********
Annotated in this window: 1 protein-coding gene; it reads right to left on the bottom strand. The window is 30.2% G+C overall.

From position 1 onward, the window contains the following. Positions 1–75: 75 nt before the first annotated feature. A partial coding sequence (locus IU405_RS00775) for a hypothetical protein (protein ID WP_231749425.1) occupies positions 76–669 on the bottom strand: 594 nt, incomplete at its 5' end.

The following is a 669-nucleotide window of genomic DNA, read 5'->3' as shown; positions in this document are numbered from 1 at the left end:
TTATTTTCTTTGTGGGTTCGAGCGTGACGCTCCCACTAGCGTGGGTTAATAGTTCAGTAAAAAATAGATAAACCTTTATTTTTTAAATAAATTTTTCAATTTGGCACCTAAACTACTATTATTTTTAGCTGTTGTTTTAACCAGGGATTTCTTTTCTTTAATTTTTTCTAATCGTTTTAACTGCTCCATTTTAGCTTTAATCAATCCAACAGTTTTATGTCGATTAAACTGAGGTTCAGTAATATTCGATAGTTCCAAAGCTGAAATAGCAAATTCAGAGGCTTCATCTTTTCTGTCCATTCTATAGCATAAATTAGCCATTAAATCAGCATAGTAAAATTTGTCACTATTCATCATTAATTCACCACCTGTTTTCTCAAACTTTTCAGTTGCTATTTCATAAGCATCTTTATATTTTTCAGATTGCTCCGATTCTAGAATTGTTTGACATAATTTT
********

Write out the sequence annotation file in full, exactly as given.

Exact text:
Annotated in this window: 1 protein-coding gene; it reads right to left on the bottom strand. The window is 30.2% G+C overall.

From position 1 onward, the window contains the following. Positions 1–75: 75 nt before the first annotated feature. A partial coding sequence (locus IU405_RS00775) for a hypothetical protein (protein ID WP_231749425.1) occupies positions 76–669 on the bottom strand: 594 nt, incomplete at its 5' end.

The following is a 669-nucleotide window of genomic DNA, read 5'->3' as shown; positions in this document are numbered from 1 at the left end:
TTATTTTCTTTGTGGGTTCGAGCGTGACGCTCCCACTAGCGTGGGTTAATAGTTCAGTAAAAAATAGATAAACCTTTATTTTTTAAATAAATTTTTCAATTTGGCACCTAAACTACTATTATTTTTAGCTGTTGTTTTAACCAGGGATTTCTTTTCTTTAATTTTTTCTAATCGTTTTAACTGCTCCATTTTAGCTTTAATCAATCCAACAGTTTTATGTCGATTAAACTGAGGTTCAGTAATATTCGATAGTTCCAAAGCTGAAATAGCAAATTCAGAGGCTTCATCTTTTCTGTCCATTCTATAGCATAAATTAGCCATTAAATCAGCATAGTAAAATTTGTCACTATTCATCATTAATTCACCACCTGTTTTCTCAAACTTTTCAGTTGCTATTTCATAAGCATCTTTATATTTTTCAGATTGCTCCGATTCTAGAATTGTTTGACATAATTTT